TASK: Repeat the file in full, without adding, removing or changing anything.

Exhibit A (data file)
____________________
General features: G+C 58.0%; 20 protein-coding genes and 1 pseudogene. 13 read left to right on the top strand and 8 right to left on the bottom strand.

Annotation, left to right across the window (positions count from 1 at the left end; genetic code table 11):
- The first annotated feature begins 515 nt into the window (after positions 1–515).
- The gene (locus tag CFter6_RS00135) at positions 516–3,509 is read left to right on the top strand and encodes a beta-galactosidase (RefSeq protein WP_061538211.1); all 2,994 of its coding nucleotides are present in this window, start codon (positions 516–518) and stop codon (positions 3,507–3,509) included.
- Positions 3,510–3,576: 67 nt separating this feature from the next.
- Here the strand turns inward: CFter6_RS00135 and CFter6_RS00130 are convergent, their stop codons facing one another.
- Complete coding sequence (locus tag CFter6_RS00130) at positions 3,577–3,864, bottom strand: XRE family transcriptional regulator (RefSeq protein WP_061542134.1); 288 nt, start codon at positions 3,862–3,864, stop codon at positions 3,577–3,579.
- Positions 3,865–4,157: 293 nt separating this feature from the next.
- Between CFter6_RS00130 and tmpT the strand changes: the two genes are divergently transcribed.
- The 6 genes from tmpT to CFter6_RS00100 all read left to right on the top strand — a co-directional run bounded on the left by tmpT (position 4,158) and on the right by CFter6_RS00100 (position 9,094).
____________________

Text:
General features: G+C 58.0%; 20 protein-coding genes and 1 pseudogene. 13 read left to right on the top strand and 8 right to left on the bottom strand.

Annotation, left to right across the window (positions count from 1 at the left end; genetic code table 11):
- The first annotated feature begins 515 nt into the window (after positions 1–515).
- The gene (locus tag CFter6_RS00135) at positions 516–3,509 is read left to right on the top strand and encodes a beta-galactosidase (RefSeq protein WP_061538211.1); all 2,994 of its coding nucleotides are present in this window, start codon (positions 516–518) and stop codon (positions 3,507–3,509) included.
- Positions 3,510–3,576: 67 nt separating this feature from the next.
- Here the strand turns inward: CFter6_RS00135 and CFter6_RS00130 are convergent, their stop codons facing one another.
- Complete coding sequence (locus tag CFter6_RS00130) at positions 3,577–3,864, bottom strand: XRE family transcriptional regulator (RefSeq protein WP_061542134.1); 288 nt, start codon at positions 3,862–3,864, stop codon at positions 3,577–3,579.
- Positions 3,865–4,157: 293 nt separating this feature from the next.
- Between CFter6_RS00130 and tmpT the strand changes: the two genes are divergently transcribed.
- The 6 genes from tmpT to CFter6_RS00100 all read left to right on the top strand — a co-directional run bounded on the left by tmpT (position 4,158) and on the right by CFter6_RS00100 (position 9,094).